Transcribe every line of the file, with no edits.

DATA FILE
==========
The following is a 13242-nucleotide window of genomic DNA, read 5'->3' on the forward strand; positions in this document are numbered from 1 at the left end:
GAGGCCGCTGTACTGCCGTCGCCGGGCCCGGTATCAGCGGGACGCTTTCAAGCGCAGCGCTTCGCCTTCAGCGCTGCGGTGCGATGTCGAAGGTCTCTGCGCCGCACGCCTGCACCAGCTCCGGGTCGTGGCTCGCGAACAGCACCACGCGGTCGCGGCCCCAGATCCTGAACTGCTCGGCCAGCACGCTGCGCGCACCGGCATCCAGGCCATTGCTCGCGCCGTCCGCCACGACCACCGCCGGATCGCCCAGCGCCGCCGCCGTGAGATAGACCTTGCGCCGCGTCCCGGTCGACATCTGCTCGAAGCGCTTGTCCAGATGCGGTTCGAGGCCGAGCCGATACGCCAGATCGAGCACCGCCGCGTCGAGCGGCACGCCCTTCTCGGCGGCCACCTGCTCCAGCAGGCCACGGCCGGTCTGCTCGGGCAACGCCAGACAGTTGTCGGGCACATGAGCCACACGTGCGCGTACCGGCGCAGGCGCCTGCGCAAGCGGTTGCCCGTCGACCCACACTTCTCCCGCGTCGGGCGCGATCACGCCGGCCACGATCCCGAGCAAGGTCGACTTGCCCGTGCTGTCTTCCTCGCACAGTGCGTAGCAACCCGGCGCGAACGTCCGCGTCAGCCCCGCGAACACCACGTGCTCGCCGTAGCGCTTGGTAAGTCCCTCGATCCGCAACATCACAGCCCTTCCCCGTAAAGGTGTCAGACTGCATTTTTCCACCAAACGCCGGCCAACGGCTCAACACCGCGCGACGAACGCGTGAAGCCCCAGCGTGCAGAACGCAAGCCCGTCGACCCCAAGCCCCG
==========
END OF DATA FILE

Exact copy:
The following is a 13242-nucleotide window of genomic DNA, read 5'->3' on the forward strand; positions in this document are numbered from 1 at the left end:
GAGGCCGCTGTACTGCCGTCGCCGGGCCCGGTATCAGCGGGACGCTTTCAAGCGCAGCGCTTCGCCTTCAGCGCTGCGGTGCGATGTCGAAGGTCTCTGCGCCGCACGCCTGCACCAGCTCCGGGTCGTGGCTCGCGAACAGCACCACGCGGTCGCGGCCCCAGATCCTGAACTGCTCGGCCAGCACGCTGCGCGCACCGGCATCCAGGCCATTGCTCGCGCCGTCCGCCACGACCACCGCCGGATCGCCCAGCGCCGCCGCCGTGAGATAGACCTTGCGCCGCGTCCCGGTCGACATCTGCTCGAAGCGCTTGTCCAGATGCGGTTCGAGGCCGAGCCGATACGCCAGATCGAGCACCGCCGCGTCGAGCGGCACGCCCTTCTCGGCGGCCACCTGCTCCAGCAGGCCACGGCCGGTCTGCTCGGGCAACGCCAGACAGTTGTCGGGCACATGAGCCACACGTGCGCGTACCGGCGCAGGCGCCTGCGCAAGCGGTTGCCCGTCGACCCACACTTCTCCCGCGTCGGGCGCGATCACGCCGGCCACGATCCCGAGCAAGGTCGACTTGCCCGTGCTGTCTTCCTCGCACAGTGCGTAGCAACCCGGCGCGAACGTCCGCGTCAGCCCCGCGAACACCACGTGCTCGCCGTAGCGCTTGGTAAGTCCCTCGATCCGCAACATCACAGCCCTTCCCCGTAAAGGTGTCAGACTGCATTTTTCCACCAAACGCCGGCCAACGGCTCAACACCGCGCGACGAACGCGTGAAGCCCCAGCGTGCAGAACGCAAGCCCGTCGACCCCAAGCCCCG